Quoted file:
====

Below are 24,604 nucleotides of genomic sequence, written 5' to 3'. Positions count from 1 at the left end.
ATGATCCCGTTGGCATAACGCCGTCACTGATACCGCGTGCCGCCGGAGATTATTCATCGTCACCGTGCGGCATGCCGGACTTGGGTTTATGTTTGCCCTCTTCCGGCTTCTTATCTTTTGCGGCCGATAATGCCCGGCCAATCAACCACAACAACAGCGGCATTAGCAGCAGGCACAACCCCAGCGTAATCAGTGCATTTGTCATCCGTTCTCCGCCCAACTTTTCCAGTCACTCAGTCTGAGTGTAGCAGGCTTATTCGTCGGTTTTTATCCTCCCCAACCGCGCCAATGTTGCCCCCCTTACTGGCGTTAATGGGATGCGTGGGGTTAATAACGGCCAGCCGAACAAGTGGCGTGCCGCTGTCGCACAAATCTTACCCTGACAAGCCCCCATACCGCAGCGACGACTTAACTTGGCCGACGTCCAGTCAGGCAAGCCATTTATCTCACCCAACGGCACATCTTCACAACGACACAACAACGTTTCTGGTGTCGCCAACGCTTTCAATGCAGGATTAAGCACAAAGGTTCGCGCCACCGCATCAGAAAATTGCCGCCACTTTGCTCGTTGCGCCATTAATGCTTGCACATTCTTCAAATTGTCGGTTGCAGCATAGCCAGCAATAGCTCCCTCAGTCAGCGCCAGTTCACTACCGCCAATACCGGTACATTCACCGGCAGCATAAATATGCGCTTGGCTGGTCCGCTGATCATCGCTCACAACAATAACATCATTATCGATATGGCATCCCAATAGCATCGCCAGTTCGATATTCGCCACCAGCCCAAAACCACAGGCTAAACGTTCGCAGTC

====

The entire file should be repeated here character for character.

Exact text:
Below are 24,604 nucleotides of genomic sequence, written 5' to 3'. Positions count from 1 at the left end.
ATGATCCCGTTGGCATAACGCCGTCACTGATACCGCGTGCCGCCGGAGATTATTCATCGTCACCGTGCGGCATGCCGGACTTGGGTTTATGTTTGCCCTCTTCCGGCTTCTTATCTTTTGCGGCCGATAATGCCCGGCCAATCAACCACAACAACAGCGGCATTAGCAGCAGGCACAACCCCAGCGTAATCAGTGCATTTGTCATCCGTTCTCCGCCCAACTTTTCCAGTCACTCAGTCTGAGTGTAGCAGGCTTATTCGTCGGTTTTTATCCTCCCCAACCGCGCCAATGTTGCCCCCCTTACTGGCGTTAATGGGATGCGTGGGGTTAATAACGGCCAGCCGAACAAGTGGCGTGCCGCTGTCGCACAAATCTTACCCTGACAAGCCCCCATACCGCAGCGACGACTTAACTTGGCCGACGTCCAGTCAGGCAAGCCATTTATCTCACCCAACGGCACATCTTCACAACGACACAACAACGTTTCTGGTGTCGCCAACGCTTTCAATGCAGGATTAAGCACAAAGGTTCGCGCCACCGCATCAGAAAATTGCCGCCACTTTGCTCGTTGCGCCATTAATGCTTGCACATTCTTCAAATTGTCGGTTGCAGCATAGCCAGCAATAGCTCCCTCAGTCAGCGCCAGTTCACTACCGCCAATACCGGTACATTCACCGGCAGCATAAATATGCGCTTGGCTGGTCCGCTGATCATCGCTCACAACAATAACATCATTATCGATATGGCATCCCAATAGCATCGCCAGTTCGATATTCGCCACCAGCCCAAAACCACAGGCTAAACGTTCGCAGTC